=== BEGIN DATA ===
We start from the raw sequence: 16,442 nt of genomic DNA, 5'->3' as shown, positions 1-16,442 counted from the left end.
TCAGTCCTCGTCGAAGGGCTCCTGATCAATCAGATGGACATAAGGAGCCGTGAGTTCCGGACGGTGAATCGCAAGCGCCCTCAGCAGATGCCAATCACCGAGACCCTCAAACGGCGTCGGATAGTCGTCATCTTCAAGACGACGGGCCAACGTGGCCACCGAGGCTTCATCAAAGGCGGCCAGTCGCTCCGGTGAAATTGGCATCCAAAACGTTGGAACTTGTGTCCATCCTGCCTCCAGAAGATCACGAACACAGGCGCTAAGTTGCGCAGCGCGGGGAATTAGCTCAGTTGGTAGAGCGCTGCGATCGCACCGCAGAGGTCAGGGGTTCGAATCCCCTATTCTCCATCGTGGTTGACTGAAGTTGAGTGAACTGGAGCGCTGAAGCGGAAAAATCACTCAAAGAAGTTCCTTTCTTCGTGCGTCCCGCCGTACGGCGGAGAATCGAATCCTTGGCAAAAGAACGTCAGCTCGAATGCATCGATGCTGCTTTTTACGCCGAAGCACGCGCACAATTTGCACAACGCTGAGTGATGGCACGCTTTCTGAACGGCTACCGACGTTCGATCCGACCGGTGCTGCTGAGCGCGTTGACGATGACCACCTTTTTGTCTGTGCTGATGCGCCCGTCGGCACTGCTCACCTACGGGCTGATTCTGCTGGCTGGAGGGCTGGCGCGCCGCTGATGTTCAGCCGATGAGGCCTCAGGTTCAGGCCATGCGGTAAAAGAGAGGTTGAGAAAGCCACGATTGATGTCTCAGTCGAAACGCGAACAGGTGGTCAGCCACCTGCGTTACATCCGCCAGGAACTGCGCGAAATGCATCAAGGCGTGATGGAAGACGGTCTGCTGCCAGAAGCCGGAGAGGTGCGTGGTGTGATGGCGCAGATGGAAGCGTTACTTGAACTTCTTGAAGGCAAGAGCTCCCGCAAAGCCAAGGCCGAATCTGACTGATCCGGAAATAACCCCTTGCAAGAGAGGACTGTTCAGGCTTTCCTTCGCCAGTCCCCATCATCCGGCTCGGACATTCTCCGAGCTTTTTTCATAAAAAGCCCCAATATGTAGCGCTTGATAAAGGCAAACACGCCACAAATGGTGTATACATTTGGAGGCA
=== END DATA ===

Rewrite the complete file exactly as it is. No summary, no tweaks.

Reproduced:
We start from the raw sequence: 16,442 nt of genomic DNA, 5'->3' as shown, positions 1-16,442 counted from the left end.
TCAGTCCTCGTCGAAGGGCTCCTGATCAATCAGATGGACATAAGGAGCCGTGAGTTCCGGACGGTGAATCGCAAGCGCCCTCAGCAGATGCCAATCACCGAGACCCTCAAACGGCGTCGGATAGTCGTCATCTTCAAGACGACGGGCCAACGTGGCCACCGAGGCTTCATCAAAGGCGGCCAGTCGCTCCGGTGAAATTGGCATCCAAAACGTTGGAACTTGTGTCCATCCTGCCTCCAGAAGATCACGAACACAGGCGCTAAGTTGCGCAGCGCGGGGAATTAGCTCAGTTGGTAGAGCGCTGCGATCGCACCGCAGAGGTCAGGGGTTCGAATCCCCTATTCTCCATCGTGGTTGACTGAAGTTGAGTGAACTGGAGCGCTGAAGCGGAAAAATCACTCAAAGAAGTTCCTTTCTTCGTGCGTCCCGCCGTACGGCGGAGAATCGAATCCTTGGCAAAAGAACGTCAGCTCGAATGCATCGATGCTGCTTTTTACGCCGAAGCACGCGCACAATTTGCACAACGCTGAGTGATGGCACGCTTTCTGAACGGCTACCGACGTTCGATCCGACCGGTGCTGCTGAGCGCGTTGACGATGACCACCTTTTTGTCTGTGCTGATGCGCCCGTCGGCACTGCTCACCTACGGGCTGATTCTGCTGGCTGGAGGGCTGGCGCGCCGCTGATGTTCAGCCGATGAGGCCTCAGGTTCAGGCCATGCGGTAAAAGAGAGGTTGAGAAAGCCACGATTGATGTCTCAGTCGAAACGCGAACAGGTGGTCAGCCACCTGCGTTACATCCGCCAGGAACTGCGCGAAATGCATCAAGGCGTGATGGAAGACGGTCTGCTGCCAGAAGCCGGAGAGGTGCGTGGTGTGATGGCGCAGATGGAAGCGTTACTTGAACTTCTTGAAGGCAAGAGCTCCCGCAAAGCCAAGGCCGAATCTGACTGATCCGGAAATAACCCCTTGCAAGAGAGGACTGTTCAGGCTTTCCTTCGCCAGTCCCCATCATCCGGCTCGGACATTCTCCGAGCTTTTTTCATAAAAAGCCCCAATATGTAGCGCTTGATAAAGGCAAACACGCCACAAATGGTGTATACATTTGGAGGCA